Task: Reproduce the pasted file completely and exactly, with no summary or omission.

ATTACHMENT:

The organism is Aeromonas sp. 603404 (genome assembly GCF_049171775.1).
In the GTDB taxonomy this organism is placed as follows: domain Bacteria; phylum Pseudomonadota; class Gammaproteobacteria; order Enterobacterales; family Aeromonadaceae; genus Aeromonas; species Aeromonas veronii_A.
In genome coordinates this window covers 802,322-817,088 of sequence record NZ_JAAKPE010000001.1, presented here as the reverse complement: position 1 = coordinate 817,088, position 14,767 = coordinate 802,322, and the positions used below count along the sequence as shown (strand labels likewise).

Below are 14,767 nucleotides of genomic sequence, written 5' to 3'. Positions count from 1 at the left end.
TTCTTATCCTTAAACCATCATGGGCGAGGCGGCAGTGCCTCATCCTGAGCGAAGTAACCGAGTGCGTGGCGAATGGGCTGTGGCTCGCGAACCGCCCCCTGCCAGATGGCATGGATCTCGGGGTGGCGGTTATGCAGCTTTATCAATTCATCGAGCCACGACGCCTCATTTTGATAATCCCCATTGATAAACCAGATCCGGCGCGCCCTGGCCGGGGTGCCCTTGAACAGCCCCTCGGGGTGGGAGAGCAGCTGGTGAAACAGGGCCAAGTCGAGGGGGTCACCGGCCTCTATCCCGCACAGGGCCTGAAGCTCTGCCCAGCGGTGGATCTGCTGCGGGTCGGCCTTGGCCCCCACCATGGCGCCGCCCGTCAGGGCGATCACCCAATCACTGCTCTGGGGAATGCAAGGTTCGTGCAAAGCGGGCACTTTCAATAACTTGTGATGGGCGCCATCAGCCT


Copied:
The organism is Aeromonas sp. 603404 (genome assembly GCF_049171775.1).
In the GTDB taxonomy this organism is placed as follows: domain Bacteria; phylum Pseudomonadota; class Gammaproteobacteria; order Enterobacterales; family Aeromonadaceae; genus Aeromonas; species Aeromonas veronii_A.
In genome coordinates this window covers 802,322-817,088 of sequence record NZ_JAAKPE010000001.1, presented here as the reverse complement: position 1 = coordinate 817,088, position 14,767 = coordinate 802,322, and the positions used below count along the sequence as shown (strand labels likewise).

Below are 14,767 nucleotides of genomic sequence, written 5' to 3'. Positions count from 1 at the left end.
TTCTTATCCTTAAACCATCATGGGCGAGGCGGCAGTGCCTCATCCTGAGCGAAGTAACCGAGTGCGTGGCGAATGGGCTGTGGCTCGCGAACCGCCCCCTGCCAGATGGCATGGATCTCGGGGTGGCGGTTATGCAGCTTTATCAATTCATCGAGCCACGACGCCTCATTTTGATAATCCCCATTGATAAACCAGATCCGGCGCGCCCTGGCCGGGGTGCCCTTGAACAGCCCCTCGGGGTGGGAGAGCAGCTGGTGAAACAGGGCCAAGTCGAGGGGGTCACCGGCCTCTATCCCGCACAGGGCCTGAAGCTCTGCCCAGCGGTGGATCTGCTGCGGGTCGGCCTTGGCCCCCACCATGGCGCCGCCCGTCAGGGCGATCACCCAATCACTGCTCTGGGGAATGCAAGGTTCGTGCAAAGCGGGCACTTTCAATAACTTGTGATGGGCGCCATCAGCCT